One of the fears of bloggers and libel is defamation and frankly the fear of this arising. The issue is being considered in this post in Legal Blog Watch.
Furthermore, Glenn Harlan Reynolds of University of Tennessee College of Law has written a useful and scholarly article entitled Libel in the Blogosphere, Some Preliminary Thoughts.
Of course, this article takes a US perspective on the issue of libel but within England & Wales, what are the key issues facing bloggers?
1 Unlike the US`which has constitutional protection afforded by the First Amendment, England & Wales, has much stricter rules. Just consider the fact that London is known as the "libel capital of the world."
2 A potential risk for bloggers is that we have a press which is not unknown for making untrue statements - How many times have we seen a tabloid use the words "world exclusive?" which is clearly patently false? This does not exactly set the greatest example for publishers. In my view, many bloggers have been conditioned by the media to bend the truth.
3 The nature of blogging encourages people to express an opinion. Indeed, recently I read that one PR Company with expertise within blogging advising would be publishers "...taunt your reader with your opinion...." All well and good but in so doing you do need to respect to libel and/or defamation laws otherwise you may face a lawsuit.
With respect to the legal position, English & Welsh law has evolved in case law with regard to reporting on matters of public concern or public interest. It is possible that an article could attract the protection of the defence of qualified privilege. A useful starting point for considering the law is Reynolds v The Times Newspapers Ltd.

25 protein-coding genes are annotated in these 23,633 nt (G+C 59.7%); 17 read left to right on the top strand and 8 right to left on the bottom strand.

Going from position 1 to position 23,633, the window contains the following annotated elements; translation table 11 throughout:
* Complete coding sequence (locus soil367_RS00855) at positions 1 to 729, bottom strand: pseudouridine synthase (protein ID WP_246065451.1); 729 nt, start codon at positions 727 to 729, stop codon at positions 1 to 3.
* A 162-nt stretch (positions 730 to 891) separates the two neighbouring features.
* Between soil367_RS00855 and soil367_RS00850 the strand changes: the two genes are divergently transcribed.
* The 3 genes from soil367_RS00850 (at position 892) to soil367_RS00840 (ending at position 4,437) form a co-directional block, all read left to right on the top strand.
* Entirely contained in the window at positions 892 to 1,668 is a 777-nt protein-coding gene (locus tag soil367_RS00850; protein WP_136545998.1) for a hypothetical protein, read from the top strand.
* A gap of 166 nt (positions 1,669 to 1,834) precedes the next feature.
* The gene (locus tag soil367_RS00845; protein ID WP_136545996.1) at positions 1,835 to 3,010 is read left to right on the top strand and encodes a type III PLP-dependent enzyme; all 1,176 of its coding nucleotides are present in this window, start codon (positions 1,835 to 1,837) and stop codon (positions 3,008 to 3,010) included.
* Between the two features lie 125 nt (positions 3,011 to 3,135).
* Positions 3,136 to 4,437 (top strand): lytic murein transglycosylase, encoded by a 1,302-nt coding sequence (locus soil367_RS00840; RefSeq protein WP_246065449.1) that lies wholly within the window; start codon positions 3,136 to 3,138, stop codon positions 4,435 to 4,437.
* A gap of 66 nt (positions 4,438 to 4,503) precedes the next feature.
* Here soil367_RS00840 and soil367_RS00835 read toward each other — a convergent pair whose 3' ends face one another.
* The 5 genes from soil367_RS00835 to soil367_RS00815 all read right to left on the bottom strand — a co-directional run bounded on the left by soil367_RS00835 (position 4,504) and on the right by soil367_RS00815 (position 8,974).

Points to consider:
- The seriousness of the allegation – the more serious the charge, the more weighty the reporter’s responsibility to be correct.
- The nature of the information , and the extent of which the subject matter is a public concern. The more important the story is to the public’s welfare, the more leeway for error will be granted.
- The source of the information – The credibility of the source and the reporters/webmasters efforts to check that credibility will be considered.
- The status of the information – The allegations may already have been subject to an investigation which commands respect.
- The steps taken to verify the information – Fact finding, research, interviews, and investigation all combine to convince a judge that qualified privilege should apply
- The urgency of the matter – Courts are not so likely to be influenced by urgency arising from press/blog pressure to publish but rather by the public’s need for information.
- Whether comment was sought from the claimant - An approach to the claimant may not be necessary but is in my view desirable. The leading libel lawyer Mark Stephens has observed “As a practical tip, because much litigation now centres on this area, it is often useful to have proof of contact and the matter put to the target, as well as showing that the target had a reasonable opportunity to inform himself, respond meaningfully, and that the response should be fairly included in the article.”
- Whether the article contained the gist of the claimant’s side of the story- Stories that edit a denial of wrongdoing may be found libellous.
- The tone of the article – A newspaper can raise questions or call for an investigation. It need not adopt allegations as statements of fact.
- The circumstances of the publication including the timing.